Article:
In vivo characterization of the inflammatory infiltrate and apoptotic status in imiquimod-treated basal cell carcinoma
Article first published online: 19 FEB 2009
© 2009 The International Society of Dermatology
International Journal of Dermatology
Volume 48, Issue 3, pages 312–321, March 2009
How to Cite
De Giorgi, V., Salvini, C., Chiarugi, A., Paglierani, M., Maio, V., Nicoletti, P., Santucci, M., Carli, P. and Massi, D. (2009), In vivo characterization of the inflammatory infiltrate and apoptotic status in imiquimod-treated basal cell carcinoma. International Journal of Dermatology, 48: 312–321. doi: 10.1111/j.1365-4632.2009.03916.x
- Issue published online: 19 FEB 2009
- Article first published online: 19 FEB 2009
Background Imiquimod use in the treatment of basal cell carcinoma (BCC) has proven to be successful in a large percentage of cases, inducing tumor regression; however, the exact cellular mechanism has not been fully clarified.
Aim To measure the morphological changes in the tumor microenvironment and the markers of apoptosis in skin biopsies from patients with BCC before and after imiquimod treatment.
Methods In this open label study, skin biopsies obtained from 11 patients with BCC were evaluated before and after imiquimod treatment for: (i) morphological changes in the tumor microenvironment, with specific emphasis on the immunophenotype of inflammatory cells around the tumor; and (ii) markers of apoptosis, including expression of death receptors.
Results Imiquimod treatment induced a significant increase in the mononuclear inflammatory response. In the majority of cases, the cellular infiltrate was predominantly composed of CD3+/CD4+ T cells, suggesting that the effector response is mediated by CD3+/CD4+ lymphocytes, with a minor cytotoxic and natural killer (NK) component. An increase in the cytotoxic CD3+/CD8+ T-cell population was also observed. Imiquimod treatment was associated with a marked increased in CD20+ B cells, and a less pronounced enhancement in cells of monocyte–macrophage origin (CD68+) surrounding, or within, the tumor. This finding indicates either that macrophages play a minor role in the imiquimod-induced response, or the recruitment of these cells is related to time and dose. Imiquimod treatment decreased CD1A+ Langerhans cells in the epidermis and increased the number of CD1A+ dendritic cells within the tumor aggregates. Imiquimod reduced Bcl-2 expression, but no difference was found in Bax, Fas/FasL, and p53 expression in BCC cells.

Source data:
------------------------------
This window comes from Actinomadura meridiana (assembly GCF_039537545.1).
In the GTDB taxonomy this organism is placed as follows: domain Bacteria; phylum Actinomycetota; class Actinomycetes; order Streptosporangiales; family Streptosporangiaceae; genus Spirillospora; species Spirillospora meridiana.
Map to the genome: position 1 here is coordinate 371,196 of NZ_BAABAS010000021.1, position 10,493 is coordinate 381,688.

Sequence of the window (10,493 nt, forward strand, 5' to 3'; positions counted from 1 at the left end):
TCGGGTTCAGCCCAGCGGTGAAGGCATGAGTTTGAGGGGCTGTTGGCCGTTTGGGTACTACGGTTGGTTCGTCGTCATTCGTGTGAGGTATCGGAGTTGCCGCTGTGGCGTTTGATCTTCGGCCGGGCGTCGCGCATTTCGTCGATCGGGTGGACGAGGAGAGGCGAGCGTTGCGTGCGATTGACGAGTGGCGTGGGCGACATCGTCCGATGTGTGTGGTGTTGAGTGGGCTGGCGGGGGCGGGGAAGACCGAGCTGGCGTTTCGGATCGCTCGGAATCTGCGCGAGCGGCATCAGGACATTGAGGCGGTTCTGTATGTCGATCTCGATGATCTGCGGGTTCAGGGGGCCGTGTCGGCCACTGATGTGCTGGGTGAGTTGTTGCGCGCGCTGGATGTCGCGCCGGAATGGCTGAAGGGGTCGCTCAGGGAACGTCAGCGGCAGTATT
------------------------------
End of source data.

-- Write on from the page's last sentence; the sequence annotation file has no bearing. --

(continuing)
Conclusions Our results support the hypothesis that imiquimod activity in the treatment of BCC is partly a result of a pro-inflammatory action mediated by CD3+/CD4+ lymphoid cells and of a pro-apoptotic activity associated with decreased Bcl-2 expression.